Posted: Monday, March 11, 2013 9:17 AM
By MATTHEW WEAVER
Washington State University professor emeritus R. James Cook has created a website to address root and plant health management.
Cook envisions the site, Plant Health International, as a resource for farmers, students and researchers and wants to reach a wider audience than scientific publications.
Cook, 76, is a former dean of WSU's College of Agricultural, Human and Natural Resource Sciences and USDA Agricutural Research Service scientist. He worked with USDA for 33 of his 40 years at WSU. WSU's Cook Agronomy Farm is named for him. In 2011, he received the prestigious international Wolf Prize for Agriculture.
Research done in the 1960s, 1970s and 1980s should not be forgotten, Cook said.
"I'm putting it right out there in front so people can read it as if it was done yesterday," he said.
Cook's two daughters, an artist and a writer, pushed Cook to develop the site as part of his efforts to write his fourth book, about "untold" stories that resurrect the research Cook began in 1965.
"I guess I'm just a little bit proud of the work that I did, that I don't want it to be buried, lost or forgotten," he said. "I even have a vision that this website might continue after I am no longer vertical on this earth."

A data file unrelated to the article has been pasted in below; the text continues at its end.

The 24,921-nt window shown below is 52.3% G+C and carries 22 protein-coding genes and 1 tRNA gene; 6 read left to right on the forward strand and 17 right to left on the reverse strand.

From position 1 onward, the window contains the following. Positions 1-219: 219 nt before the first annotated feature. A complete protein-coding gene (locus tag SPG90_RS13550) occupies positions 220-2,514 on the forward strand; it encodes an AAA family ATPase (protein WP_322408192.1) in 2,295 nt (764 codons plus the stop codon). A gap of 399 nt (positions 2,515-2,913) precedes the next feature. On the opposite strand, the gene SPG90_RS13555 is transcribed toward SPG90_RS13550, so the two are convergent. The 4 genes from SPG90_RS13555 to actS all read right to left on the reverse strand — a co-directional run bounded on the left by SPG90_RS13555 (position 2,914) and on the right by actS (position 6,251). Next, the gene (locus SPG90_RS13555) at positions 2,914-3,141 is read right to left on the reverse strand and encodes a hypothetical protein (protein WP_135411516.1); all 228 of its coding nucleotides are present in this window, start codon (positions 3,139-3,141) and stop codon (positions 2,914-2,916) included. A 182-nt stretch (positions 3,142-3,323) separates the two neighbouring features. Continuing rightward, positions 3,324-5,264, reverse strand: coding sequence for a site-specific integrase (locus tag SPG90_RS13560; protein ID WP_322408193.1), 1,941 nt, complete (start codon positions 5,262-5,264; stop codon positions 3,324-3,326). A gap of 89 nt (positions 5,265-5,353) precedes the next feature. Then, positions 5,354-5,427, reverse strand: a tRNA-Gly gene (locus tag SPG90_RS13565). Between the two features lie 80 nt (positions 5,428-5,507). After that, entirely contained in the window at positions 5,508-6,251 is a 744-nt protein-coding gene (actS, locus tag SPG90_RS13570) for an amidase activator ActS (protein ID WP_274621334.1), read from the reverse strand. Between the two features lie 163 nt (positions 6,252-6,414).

The stories help to give a better understanding of how crops grow and why they aren't growing as they should. Cook said the cause is often root disease due to a planting monoculture, although many people still believe it's only loss of soil fertility.
Cook conducted much of his research in the field, testing theories before taking them to greenhouses or the laboratory for refinement. Today, virtually all research is at the molecular level in labs, with little in the field, Cook said.
He believes this is a negative.
"The stories I'm going to be telling with this website are research done in the field that revealed fundamentally new information," he said.
He expects to update the website once a month and invite other international researchers to write for the site.
Cook hopes to see a wider audience of agronomists and pathologists use the site for communication and sharing information.
"It's very exciting for me to feel like I've still got a role to play in knowledge transfer," he said. "I'm going to do it from a foundation of my own research and gradually morph into what others are doing that will follow the same ideas."